Using an incorrect blade width can also cause vane contact; if the blade is too wide the vanes will make contact with the tips of the launcher. This too can be corrected to produce a bullet hole through paper, but again this rest position will most likely be incorrect and will cause bad arrow flight down-range.
A blade that is too weak to support the weight of the arrow can also cause contact with the vanes; the blade can flex too much when the arrow passes over it and then spring back up as the rear of the arrow leaves the bow, causing it to make contact. In contrast, a blade which is too stiff for your arrows may not flex enough to allow the rear of the arrow to successfully clear it. Both of these issues can give fairly consistent paper test results, but will often give poor arrow groupings on the target.
It’s important that your blade is the correct width and stiffness for your arrows. To confirm that the blade you are using is the correct width for your setup, nock an arrow and look down the back of the shaft. Check that both the bottom two vanes have sufficient clearance either side of the blade. If your nock rotation is correct but it still looks unlikely that both vanes will clear the blade on release, then consider switching to a narrower blade. Most blade manufacturers will make recommendations on which products you should use based on the size and weight of your arrows, so it’s a good idea to weigh your finished arrow and make note of the shaft you’re using. Unless you are using extremely heavy or light arrows a 0.010 blade will usually work best, and always try to use the narrowest blade possible to avoid clearance issues. Again, if you are struggling to work out which part of your arrow is making contact with your rest, do a powder test before making any adjustments.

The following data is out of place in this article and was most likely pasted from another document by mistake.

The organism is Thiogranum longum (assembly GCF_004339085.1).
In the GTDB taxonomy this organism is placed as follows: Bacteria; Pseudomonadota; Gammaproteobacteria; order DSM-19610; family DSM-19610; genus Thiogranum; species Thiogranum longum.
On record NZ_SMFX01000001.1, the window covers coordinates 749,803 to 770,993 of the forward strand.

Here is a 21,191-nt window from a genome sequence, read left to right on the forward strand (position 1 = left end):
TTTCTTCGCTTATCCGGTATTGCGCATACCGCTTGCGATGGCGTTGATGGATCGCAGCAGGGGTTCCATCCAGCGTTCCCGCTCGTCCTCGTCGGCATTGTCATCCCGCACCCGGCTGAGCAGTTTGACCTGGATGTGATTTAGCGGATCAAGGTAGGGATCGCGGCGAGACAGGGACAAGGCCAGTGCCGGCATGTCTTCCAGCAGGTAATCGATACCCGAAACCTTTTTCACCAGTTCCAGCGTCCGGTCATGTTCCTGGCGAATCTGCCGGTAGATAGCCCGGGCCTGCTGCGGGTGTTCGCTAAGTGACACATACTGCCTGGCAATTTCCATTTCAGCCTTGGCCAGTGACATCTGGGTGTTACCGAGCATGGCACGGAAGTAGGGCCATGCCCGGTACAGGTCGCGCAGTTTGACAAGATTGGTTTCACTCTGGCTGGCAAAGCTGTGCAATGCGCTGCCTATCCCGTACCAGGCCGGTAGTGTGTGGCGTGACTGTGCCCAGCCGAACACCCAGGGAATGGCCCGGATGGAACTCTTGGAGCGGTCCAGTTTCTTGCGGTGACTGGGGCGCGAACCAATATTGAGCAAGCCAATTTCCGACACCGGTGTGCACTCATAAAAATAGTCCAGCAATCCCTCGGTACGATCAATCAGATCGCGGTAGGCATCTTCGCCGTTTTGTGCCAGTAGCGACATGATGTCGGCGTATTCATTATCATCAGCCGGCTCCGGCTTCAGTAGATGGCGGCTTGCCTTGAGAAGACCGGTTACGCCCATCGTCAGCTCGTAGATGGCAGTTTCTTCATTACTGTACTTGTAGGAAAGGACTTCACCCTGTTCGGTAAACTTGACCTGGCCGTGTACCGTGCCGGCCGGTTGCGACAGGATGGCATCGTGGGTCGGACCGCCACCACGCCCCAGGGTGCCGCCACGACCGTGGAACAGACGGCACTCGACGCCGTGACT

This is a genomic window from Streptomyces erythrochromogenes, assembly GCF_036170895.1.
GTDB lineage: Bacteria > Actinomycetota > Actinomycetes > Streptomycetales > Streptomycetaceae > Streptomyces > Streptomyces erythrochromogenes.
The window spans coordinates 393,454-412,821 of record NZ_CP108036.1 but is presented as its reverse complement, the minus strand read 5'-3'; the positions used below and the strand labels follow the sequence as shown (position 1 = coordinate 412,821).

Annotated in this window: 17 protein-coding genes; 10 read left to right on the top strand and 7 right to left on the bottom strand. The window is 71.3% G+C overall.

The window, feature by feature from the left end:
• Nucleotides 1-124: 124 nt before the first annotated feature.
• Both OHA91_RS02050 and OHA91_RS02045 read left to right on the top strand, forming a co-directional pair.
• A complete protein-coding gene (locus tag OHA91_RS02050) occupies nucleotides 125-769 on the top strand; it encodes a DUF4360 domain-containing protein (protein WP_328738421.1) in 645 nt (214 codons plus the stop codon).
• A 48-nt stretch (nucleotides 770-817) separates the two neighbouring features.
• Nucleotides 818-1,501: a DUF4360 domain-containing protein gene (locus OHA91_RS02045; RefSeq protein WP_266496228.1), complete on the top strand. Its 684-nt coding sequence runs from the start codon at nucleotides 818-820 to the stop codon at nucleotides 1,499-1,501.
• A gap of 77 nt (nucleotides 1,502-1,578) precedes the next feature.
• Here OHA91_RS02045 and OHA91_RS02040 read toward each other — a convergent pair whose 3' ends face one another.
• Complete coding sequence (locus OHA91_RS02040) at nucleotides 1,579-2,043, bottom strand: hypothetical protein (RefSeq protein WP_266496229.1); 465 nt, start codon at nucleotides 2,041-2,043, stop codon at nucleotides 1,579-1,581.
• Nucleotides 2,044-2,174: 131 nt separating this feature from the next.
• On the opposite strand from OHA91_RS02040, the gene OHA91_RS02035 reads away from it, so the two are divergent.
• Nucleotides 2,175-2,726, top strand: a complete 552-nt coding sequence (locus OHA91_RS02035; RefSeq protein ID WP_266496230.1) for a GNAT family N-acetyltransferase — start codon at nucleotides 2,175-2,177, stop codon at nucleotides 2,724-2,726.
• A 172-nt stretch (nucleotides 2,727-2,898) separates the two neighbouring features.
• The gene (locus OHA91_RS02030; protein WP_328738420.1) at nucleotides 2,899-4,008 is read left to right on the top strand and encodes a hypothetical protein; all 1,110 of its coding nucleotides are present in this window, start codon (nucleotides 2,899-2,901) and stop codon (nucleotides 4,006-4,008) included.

Finally, an incorrect blade angle should be considered as a potential cause of contact; if the blade is set at too shallow an angle the back end of the arrow can make contact, which will result in a nock-high tear on paper. Conversely, if the blade angle is too steep then the arrow may sit deeper between the prongs, increasing the likelihood of contact with one or both of the bottom two vanes which will again affect your paper test results.